Give us more money to throw away

Three insane green energy news stories today. Firstly, Emily Gosden of The Times reports (behind the Times paywall) that we are all going to have to pay an extra £1.5 billion on our electricity bills because Government ministers gave out too much subsidy to offshore wind turbine developers.

Secondly, the Mail reports that a £23 billion scheme to encourage the use of wood-burning boilers called the Renewable Heat Incentive (if you google it, google suggests adding the word ‘scandal’) is open to abuse and has only resulted in 60,000 boiler installations. That works out at over £380k per boiler. Of course the wood-burning boilers produce air pollution and contribute to deforestation. The scheme was was introduced by former energy minister and convicted course-of-justice perverter Chris Huhne.

But the Guardian says today that the Environmental Audit Committee has declared that we need to raise more money to support green energy schemes! Apparently investment in renewable energy halved last year, and according to the committee’s chair, “The government must urgently plug this policy gap and publish its plan to secure the [billions of pounds of] investment required to meet the UK’s climate change targets, and explore how a sovereign green bond could kickstart its strategy.”  That story is also at the FT.

This is all rather curious since we keep being told how cheap renewable energy is.



  1. Looks like we’ll have to add “cheap” to the ever-growing list of words (e.g. “trick”, “fudge”, “experiments”, “transparent” etc.) that have been oh-so-conveniently redefined by these dutifully dedicated climateers.

    Liked by 1 person

  2. The promotors of climate mitigation in general, and renewables in particular, could do with understanding the concept of marginalism. One reason is clear. UK energy policy will not eliminate global CO2 emissions. Ten years on from the Climate Change Act 2008, it is evident that most countries are not following Britain’s lead on policy, and have no intention for doing so. Yet the ambitions of the Paris Agreement require for all countries on average to follow similar pathways to Britain’s intentions. Therefore rather than take the total global prospective benefits of climate mitigation against the total prospective costs, it is more rational for countries to look at the marginal benefits and costs to their citizens.
    Even if the Stern Review’s claim that the theoretical benefits of potential catastrophism mitigated exceeds the actual efficient policy costs by 5 to 20 times, if only a few countries employ UK-style mitigation, they will be worse off. The countries that are net gainers will are those who free-ride on the policies of others and take advantage of the subsidized business opportunities.
    It is also quite clear that the Stern Review’s claim that the cost of controlling temperature rise can be constrained to 1% of output will not hold if the policy does not work. That is if policy-makers do not attempt to create optimal policies by first critically reviewing policy prior to implementation, then managing and monitoring policy implementation, and finally learning from past policies in introducing new policies. Even if other countries fail to apply a bit of economic logic, they will hardly follow Britain’s lead if policy implementation leads to a huge waste of money along with becoming beholden to politically-motivated interest groups. The policy risks of following Britain’s lead are therefore huge.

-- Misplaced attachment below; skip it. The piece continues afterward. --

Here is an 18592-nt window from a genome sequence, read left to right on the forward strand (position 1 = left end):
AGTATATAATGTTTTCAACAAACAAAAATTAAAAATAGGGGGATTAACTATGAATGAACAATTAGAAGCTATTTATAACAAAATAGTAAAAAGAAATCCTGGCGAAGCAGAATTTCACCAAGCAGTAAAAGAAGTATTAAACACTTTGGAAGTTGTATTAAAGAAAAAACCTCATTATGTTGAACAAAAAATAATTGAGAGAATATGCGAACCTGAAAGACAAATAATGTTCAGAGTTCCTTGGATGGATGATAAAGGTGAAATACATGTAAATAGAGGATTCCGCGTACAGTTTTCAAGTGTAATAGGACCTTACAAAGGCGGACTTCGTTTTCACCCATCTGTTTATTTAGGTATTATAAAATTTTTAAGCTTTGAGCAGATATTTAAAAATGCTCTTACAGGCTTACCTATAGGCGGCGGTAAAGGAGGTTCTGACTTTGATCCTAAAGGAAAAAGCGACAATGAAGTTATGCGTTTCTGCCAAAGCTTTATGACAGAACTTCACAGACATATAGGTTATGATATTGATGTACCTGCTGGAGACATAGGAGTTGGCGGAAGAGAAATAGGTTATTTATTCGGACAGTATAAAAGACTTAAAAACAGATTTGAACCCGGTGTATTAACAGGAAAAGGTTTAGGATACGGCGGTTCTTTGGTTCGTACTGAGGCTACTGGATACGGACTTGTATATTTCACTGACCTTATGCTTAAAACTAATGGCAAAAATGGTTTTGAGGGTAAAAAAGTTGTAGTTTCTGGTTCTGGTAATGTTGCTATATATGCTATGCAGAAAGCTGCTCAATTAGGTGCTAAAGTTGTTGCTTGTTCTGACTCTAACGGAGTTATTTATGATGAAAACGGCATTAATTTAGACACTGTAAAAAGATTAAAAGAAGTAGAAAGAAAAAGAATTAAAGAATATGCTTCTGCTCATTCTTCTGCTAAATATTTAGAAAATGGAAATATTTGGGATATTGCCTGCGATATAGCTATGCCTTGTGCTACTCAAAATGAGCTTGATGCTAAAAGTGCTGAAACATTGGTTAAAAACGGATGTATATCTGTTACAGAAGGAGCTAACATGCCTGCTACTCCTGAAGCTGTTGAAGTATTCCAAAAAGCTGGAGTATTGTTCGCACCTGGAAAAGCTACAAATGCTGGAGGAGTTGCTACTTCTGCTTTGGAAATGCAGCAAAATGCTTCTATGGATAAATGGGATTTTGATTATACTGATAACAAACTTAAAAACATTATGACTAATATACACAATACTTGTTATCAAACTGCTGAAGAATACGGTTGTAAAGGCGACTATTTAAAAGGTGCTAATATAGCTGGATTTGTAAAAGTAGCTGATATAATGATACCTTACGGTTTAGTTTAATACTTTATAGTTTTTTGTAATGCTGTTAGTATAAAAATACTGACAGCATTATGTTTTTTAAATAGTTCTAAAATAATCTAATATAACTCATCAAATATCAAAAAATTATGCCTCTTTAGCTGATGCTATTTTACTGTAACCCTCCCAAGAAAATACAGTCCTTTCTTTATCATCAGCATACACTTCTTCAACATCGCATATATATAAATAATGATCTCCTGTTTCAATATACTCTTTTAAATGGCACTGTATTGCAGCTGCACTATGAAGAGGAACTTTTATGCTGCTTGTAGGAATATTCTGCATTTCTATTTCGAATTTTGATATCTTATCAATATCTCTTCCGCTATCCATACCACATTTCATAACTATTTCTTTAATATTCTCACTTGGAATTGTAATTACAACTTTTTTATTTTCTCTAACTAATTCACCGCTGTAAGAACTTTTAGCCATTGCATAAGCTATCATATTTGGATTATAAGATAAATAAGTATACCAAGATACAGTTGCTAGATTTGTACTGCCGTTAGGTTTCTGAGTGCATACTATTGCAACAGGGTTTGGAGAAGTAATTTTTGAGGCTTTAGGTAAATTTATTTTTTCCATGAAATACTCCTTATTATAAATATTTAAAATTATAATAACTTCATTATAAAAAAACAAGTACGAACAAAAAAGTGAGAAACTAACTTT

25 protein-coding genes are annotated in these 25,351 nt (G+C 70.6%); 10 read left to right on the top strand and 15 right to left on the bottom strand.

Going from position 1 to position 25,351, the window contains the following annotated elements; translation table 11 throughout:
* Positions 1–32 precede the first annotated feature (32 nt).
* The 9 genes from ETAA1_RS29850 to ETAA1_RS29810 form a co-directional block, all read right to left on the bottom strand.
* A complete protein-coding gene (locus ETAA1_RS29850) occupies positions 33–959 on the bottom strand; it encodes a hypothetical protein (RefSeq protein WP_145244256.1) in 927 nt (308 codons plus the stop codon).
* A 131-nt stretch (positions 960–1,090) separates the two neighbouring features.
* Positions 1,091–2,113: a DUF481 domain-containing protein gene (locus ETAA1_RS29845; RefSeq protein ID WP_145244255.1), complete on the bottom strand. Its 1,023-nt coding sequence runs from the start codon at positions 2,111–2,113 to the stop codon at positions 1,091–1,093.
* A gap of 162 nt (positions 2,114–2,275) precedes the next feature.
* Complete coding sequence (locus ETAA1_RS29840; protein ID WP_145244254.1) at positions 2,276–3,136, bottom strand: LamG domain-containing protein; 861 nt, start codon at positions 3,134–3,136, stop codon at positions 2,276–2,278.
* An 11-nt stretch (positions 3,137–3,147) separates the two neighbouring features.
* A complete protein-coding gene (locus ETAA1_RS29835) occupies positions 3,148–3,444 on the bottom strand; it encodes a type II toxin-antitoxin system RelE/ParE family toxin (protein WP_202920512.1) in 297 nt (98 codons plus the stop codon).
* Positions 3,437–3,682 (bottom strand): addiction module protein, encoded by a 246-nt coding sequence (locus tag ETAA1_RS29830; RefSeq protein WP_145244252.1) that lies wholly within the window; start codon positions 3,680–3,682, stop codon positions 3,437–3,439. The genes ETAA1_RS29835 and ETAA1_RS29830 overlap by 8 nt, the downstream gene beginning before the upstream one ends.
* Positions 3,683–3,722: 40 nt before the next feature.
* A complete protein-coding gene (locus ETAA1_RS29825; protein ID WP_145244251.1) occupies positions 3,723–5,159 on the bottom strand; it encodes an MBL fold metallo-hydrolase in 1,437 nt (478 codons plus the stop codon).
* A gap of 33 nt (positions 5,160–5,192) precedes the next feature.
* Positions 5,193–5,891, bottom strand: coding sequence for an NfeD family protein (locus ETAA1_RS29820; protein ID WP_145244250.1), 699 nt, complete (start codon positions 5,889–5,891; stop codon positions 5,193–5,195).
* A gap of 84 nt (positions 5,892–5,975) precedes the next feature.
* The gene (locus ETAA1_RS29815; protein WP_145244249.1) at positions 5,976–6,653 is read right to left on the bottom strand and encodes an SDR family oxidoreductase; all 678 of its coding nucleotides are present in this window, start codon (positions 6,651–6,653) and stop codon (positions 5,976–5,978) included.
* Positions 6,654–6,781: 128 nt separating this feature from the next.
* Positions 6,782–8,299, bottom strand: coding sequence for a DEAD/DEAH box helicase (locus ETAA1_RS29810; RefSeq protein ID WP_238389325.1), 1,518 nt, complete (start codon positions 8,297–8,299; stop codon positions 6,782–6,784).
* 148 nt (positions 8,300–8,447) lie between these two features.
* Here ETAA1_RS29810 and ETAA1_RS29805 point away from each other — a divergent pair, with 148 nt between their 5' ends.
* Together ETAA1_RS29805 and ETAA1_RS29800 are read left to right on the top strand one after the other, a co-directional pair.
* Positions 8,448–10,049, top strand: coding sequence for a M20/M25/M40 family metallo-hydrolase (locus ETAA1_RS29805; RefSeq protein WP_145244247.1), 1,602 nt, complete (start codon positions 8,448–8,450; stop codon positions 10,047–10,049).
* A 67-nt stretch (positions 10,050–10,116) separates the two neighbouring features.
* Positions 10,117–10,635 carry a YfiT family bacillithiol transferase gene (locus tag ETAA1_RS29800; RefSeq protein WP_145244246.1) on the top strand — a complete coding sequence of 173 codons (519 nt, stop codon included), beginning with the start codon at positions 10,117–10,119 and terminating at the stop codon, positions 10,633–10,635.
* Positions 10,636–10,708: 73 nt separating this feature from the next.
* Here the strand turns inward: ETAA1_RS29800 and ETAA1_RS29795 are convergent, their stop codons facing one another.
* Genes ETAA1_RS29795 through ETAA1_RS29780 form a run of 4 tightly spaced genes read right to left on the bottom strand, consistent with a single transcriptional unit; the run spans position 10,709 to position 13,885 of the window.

The marginal “benefits” then are of being seen to be leaders on the world stage, the marginal costs could undermine the countries future properity. Politically, the optimal policy is therefore to produce a lot of hot air, gaining the “benefits” without the costs.


  3. For those of us who don’t subscribe to The Times, here is The Sun on the windfarm subsidy cockup:

    BOTCHED handouts to green energy firms will add £1.5billion to household bills, the official spending watchdog warned today.

    The Government bungled auctions designed to boost the production of wind power, according to the National Audit Office (NAO).

    That means the average household faces an extra £55 on its energy bills.

    Liked by 1 person

  4. What are you worrymongers bitching about? An extra £55 on our energy bills for a WHOLE year is a small price to pay for the virtue signalling we get for not polluting our atmosphere with unwanted oxygenated carbon. That’s only ten cafe lattes at Starbucks.
    When I see those stalled tri-bladed monuments to futile gesturing my national pride undergoes a metamorphosis and my faith in capitalistic environmentalism knows no bounds.

    Liked by 1 person

  5. “This is all rather curious since we keep being told how cheap renewable energy is.”

    We’re not just told it’s cheap, we’re told that wind and sun are free


  6. Alan,
    You are quite right of course. One needs to obtain the perspective of the Metropolitan Elites, on subsidised expense accounts. After all, whilst £55 will only buy you ten Starbucks lattes at the Airport, it is the price of 23 large lattes (with bacon roll in the morning) from a local Greggs, or 55 litres of base cider at a discount supermarket.
    The real cost on bills is much greater than £55 if one takes into account the higher cost of distribution, the subsidies to reduce energy poverty, the strangling of competition etc. But the reality of ordinary folks is as nothing to the enlightened opinions of the climate consensus,


  7. Manic. Your implication that my perspective (= enlightened opinions) are those of the climate consensus is misguided in the extreme. My use of a “Starbucks cafe latte” says nothing about the person using that measure. It is one of several, international comparitors like “Wales” or an “Olympic swimming pool”. It is slowly superseding use of the “McDonald’s Big Mac”.


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